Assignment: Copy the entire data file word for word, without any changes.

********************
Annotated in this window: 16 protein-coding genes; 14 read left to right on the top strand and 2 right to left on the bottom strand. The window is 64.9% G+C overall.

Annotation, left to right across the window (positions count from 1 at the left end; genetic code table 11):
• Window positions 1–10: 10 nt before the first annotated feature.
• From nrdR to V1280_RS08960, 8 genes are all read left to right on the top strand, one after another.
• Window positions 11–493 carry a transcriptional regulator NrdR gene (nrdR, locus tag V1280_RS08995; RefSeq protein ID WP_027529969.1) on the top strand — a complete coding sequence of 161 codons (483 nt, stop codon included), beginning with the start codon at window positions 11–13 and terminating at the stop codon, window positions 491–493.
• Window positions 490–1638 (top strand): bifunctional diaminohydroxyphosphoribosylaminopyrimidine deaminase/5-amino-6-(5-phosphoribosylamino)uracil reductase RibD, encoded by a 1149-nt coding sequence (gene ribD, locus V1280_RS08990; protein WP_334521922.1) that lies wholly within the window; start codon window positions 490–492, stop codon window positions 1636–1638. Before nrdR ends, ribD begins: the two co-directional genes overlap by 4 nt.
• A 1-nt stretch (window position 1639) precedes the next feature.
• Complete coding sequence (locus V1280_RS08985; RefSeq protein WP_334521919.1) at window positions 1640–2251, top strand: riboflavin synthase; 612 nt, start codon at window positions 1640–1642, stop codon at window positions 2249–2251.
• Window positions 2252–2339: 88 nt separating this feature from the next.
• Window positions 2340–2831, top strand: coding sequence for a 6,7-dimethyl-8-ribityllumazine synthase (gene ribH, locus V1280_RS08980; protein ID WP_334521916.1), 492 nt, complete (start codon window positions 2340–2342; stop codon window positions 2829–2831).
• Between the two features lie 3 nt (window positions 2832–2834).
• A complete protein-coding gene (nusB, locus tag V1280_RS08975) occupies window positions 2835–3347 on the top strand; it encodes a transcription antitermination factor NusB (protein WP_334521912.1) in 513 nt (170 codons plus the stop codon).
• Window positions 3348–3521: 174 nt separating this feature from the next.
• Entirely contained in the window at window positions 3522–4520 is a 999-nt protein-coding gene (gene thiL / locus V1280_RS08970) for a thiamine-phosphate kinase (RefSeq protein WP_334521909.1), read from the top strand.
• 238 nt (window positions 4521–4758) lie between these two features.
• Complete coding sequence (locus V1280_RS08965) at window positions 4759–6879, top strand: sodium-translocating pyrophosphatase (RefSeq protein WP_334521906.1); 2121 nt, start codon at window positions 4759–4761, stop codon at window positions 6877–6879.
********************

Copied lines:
Annotated in this window: 16 protein-coding genes; 14 read left to right on the top strand and 2 right to left on the bottom strand. The window is 64.9% G+C overall.

Annotation, left to right across the window (positions count from 1 at the left end; genetic code table 11):
• Window positions 1–10: 10 nt before the first annotated feature.
• From nrdR to V1280_RS08960, 8 genes are all read left to right on the top strand, one after another.
• Window positions 11–493 carry a transcriptional regulator NrdR gene (nrdR, locus tag V1280_RS08995; RefSeq protein ID WP_027529969.1) on the top strand — a complete coding sequence of 161 codons (483 nt, stop codon included), beginning with the start codon at window positions 11–13 and terminating at the stop codon, window positions 491–493.
• Window positions 490–1638 (top strand): bifunctional diaminohydroxyphosphoribosylaminopyrimidine deaminase/5-amino-6-(5-phosphoribosylamino)uracil reductase RibD, encoded by a 1149-nt coding sequence (gene ribD, locus V1280_RS08990; protein WP_334521922.1) that lies wholly within the window; start codon window positions 490–492, stop codon window positions 1636–1638. Before nrdR ends, ribD begins: the two co-directional genes overlap by 4 nt.
• A 1-nt stretch (window position 1639) precedes the next feature.
• Complete coding sequence (locus V1280_RS08985; RefSeq protein WP_334521919.1) at window positions 1640–2251, top strand: riboflavin synthase; 612 nt, start codon at window positions 1640–1642, stop codon at window positions 2249–2251.
• Window positions 2252–2339: 88 nt separating this feature from the next.
• Window positions 2340–2831, top strand: coding sequence for a 6,7-dimethyl-8-ribityllumazine synthase (gene ribH, locus V1280_RS08980; protein ID WP_334521916.1), 492 nt, complete (start codon window positions 2340–2342; stop codon window positions 2829–2831).
• Between the two features lie 3 nt (window positions 2832–2834).
• A complete protein-coding gene (nusB, locus tag V1280_RS08975) occupies window positions 2835–3347 on the top strand; it encodes a transcription antitermination factor NusB (protein WP_334521912.1) in 513 nt (170 codons plus the stop codon).
• Window positions 3348–3521: 174 nt separating this feature from the next.
• Entirely contained in the window at window positions 3522–4520 is a 999-nt protein-coding gene (gene thiL / locus V1280_RS08970) for a thiamine-phosphate kinase (RefSeq protein WP_334521909.1), read from the top strand.
• 238 nt (window positions 4521–4758) lie between these two features.
• Complete coding sequence (locus V1280_RS08965) at window positions 4759–6879, top strand: sodium-translocating pyrophosphatase (RefSeq protein WP_334521906.1); 2121 nt, start codon at window positions 4759–4761, stop codon at window positions 6877–6879.